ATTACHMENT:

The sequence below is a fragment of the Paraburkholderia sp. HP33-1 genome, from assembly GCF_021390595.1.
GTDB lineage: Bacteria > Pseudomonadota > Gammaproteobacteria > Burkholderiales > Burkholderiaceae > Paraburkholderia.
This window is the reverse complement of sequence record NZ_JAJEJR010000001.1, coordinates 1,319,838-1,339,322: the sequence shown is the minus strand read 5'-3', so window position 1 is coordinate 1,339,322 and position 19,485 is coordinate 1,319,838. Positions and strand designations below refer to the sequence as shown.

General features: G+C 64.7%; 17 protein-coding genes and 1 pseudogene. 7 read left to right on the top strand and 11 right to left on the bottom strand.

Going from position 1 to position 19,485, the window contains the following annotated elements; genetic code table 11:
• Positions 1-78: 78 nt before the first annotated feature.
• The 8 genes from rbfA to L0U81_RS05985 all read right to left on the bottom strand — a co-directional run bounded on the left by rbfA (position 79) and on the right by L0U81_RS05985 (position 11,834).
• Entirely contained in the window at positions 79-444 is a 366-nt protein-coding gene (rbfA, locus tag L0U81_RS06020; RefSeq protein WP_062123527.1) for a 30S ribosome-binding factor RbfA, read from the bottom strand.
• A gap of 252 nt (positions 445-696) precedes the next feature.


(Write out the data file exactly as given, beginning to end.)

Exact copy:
The sequence below is a fragment of the Paraburkholderia sp. HP33-1 genome, from assembly GCF_021390595.1.
GTDB lineage: Bacteria > Pseudomonadota > Gammaproteobacteria > Burkholderiales > Burkholderiaceae > Paraburkholderia.
This window is the reverse complement of sequence record NZ_JAJEJR010000001.1, coordinates 1,319,838-1,339,322: the sequence shown is the minus strand read 5'-3', so window position 1 is coordinate 1,339,322 and position 19,485 is coordinate 1,319,838. Positions and strand designations below refer to the sequence as shown.

General features: G+C 64.7%; 17 protein-coding genes and 1 pseudogene. 7 read left to right on the top strand and 11 right to left on the bottom strand.

Going from position 1 to position 19,485, the window contains the following annotated elements; genetic code table 11:
• Positions 1-78: 78 nt before the first annotated feature.
• The 8 genes from rbfA to L0U81_RS05985 all read right to left on the bottom strand — a co-directional run bounded on the left by rbfA (position 79) and on the right by L0U81_RS05985 (position 11,834).
• Entirely contained in the window at positions 79-444 is a 366-nt protein-coding gene (rbfA, locus tag L0U81_RS06020; RefSeq protein WP_062123527.1) for a 30S ribosome-binding factor RbfA, read from the bottom strand.
• A gap of 252 nt (positions 445-696) precedes the next feature.